LA Lakers: Will Road Test in Denver Reveal Their True Character?

Hadarii JonesSenior Writer INovember 11, 2010

LOS ANGELES, CA - NOVEMBER 09:  Kobe Bryant #24 of the Los Angeles Lakers reacts in the game with the Minnesota Timberwolves at Staples Center on November 9, 2010 in Los Angeles, California.  The Lakers won 99-94.  NOTE TO USER: User expressly acknowledges and agrees that, by downloading and or using this photograph, User is consenting to the terms and conditions of the Getty Images License Agreement.  (Photo by Stephen Dunn/Getty Images)
Stephen Dunn/Getty Images

Unless you glanced at the scoreboard it would be easy to assume the Los Angeles Lakers had just lost their game against the Minnesota Timberwolves judging by the body language.

The mood in the Lakers' locker room was somber and introspective as the Lakers tried to explain all that went wrong during the game.

Lamar Odom said he was ashamed of the team's performance, while Ron Artest rebuked himself for his part in Kevin Love's offensive explosion.

Point guard Derek Fisher went further to say the Lakers' performance was disrespectful to fans, and it didn't matter whether or not the Lakers won or lost, because their was nothing positive to be found in the win.

I'm not sure if I completely agree with Fisher's comments, but you have to appreciate the sincerity of his words, and the difference in approach that the Lakers' statements illustrate.

Last season an early loss would be treated insignificantly by the formerly non-chalant Lakers, but this season Los Angeles is playing with an intensity and sense of urgency that is usually reserved for the spring.

Fisher, Odom, and Artest's comments signal a shift in attitude and focus for the Lakers, and they will get to prove it tonight in Denver where, the Nuggets should provide the Lakers with their toughest challenge to date.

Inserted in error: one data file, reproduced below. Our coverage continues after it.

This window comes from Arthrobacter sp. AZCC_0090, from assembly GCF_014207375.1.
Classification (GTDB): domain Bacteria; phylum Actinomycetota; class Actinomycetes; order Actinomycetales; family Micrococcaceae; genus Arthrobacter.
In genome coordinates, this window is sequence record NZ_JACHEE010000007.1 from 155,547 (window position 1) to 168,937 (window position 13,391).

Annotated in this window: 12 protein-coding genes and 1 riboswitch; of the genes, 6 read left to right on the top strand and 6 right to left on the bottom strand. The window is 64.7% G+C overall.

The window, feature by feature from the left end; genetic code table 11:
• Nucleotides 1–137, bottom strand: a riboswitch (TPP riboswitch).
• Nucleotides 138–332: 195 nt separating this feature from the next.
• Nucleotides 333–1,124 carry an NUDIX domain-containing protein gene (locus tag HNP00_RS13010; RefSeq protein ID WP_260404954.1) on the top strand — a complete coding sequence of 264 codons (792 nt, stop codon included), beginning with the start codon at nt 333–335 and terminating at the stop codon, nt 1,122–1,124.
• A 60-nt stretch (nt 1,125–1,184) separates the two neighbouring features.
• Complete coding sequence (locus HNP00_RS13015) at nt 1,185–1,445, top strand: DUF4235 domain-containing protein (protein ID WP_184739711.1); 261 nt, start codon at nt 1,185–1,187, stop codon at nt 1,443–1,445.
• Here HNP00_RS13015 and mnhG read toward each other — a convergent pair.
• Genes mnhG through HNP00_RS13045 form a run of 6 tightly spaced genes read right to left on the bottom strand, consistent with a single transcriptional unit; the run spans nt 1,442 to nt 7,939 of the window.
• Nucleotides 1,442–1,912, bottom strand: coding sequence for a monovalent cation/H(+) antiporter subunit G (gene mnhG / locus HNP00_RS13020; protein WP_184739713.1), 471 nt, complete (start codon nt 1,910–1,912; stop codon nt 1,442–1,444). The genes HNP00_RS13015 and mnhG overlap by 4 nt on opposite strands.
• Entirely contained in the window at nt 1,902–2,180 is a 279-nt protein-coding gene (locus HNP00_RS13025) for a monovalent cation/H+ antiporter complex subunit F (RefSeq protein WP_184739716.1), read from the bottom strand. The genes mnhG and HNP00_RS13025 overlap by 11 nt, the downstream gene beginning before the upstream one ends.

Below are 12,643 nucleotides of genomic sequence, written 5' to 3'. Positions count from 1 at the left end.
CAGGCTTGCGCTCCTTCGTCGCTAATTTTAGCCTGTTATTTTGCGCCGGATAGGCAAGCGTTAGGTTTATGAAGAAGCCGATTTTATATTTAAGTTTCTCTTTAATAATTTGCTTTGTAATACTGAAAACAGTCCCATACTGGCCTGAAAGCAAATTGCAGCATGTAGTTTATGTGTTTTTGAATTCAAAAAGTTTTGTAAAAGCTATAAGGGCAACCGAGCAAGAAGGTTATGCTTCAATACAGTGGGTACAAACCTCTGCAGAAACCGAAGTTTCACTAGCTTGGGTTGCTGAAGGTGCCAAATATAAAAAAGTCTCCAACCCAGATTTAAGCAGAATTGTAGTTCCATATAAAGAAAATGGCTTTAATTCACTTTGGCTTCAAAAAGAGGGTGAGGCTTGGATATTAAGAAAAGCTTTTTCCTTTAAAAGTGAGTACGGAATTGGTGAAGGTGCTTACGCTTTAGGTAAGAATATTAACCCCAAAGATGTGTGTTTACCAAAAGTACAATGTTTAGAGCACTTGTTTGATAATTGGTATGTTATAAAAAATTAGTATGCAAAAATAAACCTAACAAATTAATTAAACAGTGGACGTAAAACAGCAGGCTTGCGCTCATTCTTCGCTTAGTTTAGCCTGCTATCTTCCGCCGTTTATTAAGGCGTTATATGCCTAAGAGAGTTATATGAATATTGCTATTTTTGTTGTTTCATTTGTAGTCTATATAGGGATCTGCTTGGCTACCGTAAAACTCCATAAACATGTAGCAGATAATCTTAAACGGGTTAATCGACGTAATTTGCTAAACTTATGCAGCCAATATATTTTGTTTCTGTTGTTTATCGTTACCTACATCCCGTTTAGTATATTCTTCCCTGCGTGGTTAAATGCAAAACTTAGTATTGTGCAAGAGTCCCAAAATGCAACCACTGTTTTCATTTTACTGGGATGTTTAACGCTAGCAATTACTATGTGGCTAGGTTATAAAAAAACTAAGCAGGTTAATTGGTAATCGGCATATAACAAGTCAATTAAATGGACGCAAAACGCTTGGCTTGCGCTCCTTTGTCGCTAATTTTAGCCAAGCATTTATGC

Last season the Lakers entered Colorado in the second game of a back to back, and the Nuggets promptly handed them a 20-plus point defeat that was not even as close as the final score indicated.

That loss brought the Lakers back down to earth, but there are several big differences between that pivotal game and this one.

Forward Pau Gasol was not fully healthy when the Lakers lost to Denver early last season, and Ron Artest was still adjusting to his role on the team.

Lamar Odom was battling another case of inconsistency and the Lakers didn't have newcomers Steve Blake and Matt Barnes on the roster.

They also had none of the confidence and assurance they have been playing with lately.

For the most part Los Angeles has approached each game expecting to win, but unlike seasons past, the Lakers have actually made their performances on the court consistently match their expectations.

Minus the Minnesota game there has been little of the complacency that has become associated with the Lakers early in the season.

The combined response of various Lakers after that game show they are not willing to accept subpar performances, and they expect each player on the team to perform to the potential of their abilities in every game.

Tonight we should get to see if the Lakers will be able to back up their words with their performances.

Denver represents a perfect "trap game" for the Lakers, especially after the Nuggets were embarrassed in a 30 point loss to the Indiana Pacers on Tuesday night.

The Nuggets allowed the Pacers to shoot 20-21 in a 54-point third quarter, but something tells me their defense will be a little better Thursday night.

Denver will certainly be energized by the arrival of the two-time defending champs, and the mood in the Pepsi center should be electric.

But, can the Lakers rise up in the face of their first real road challenge, and prove they really are as good and focused as their 8-0 record suggests? Tonight we find out.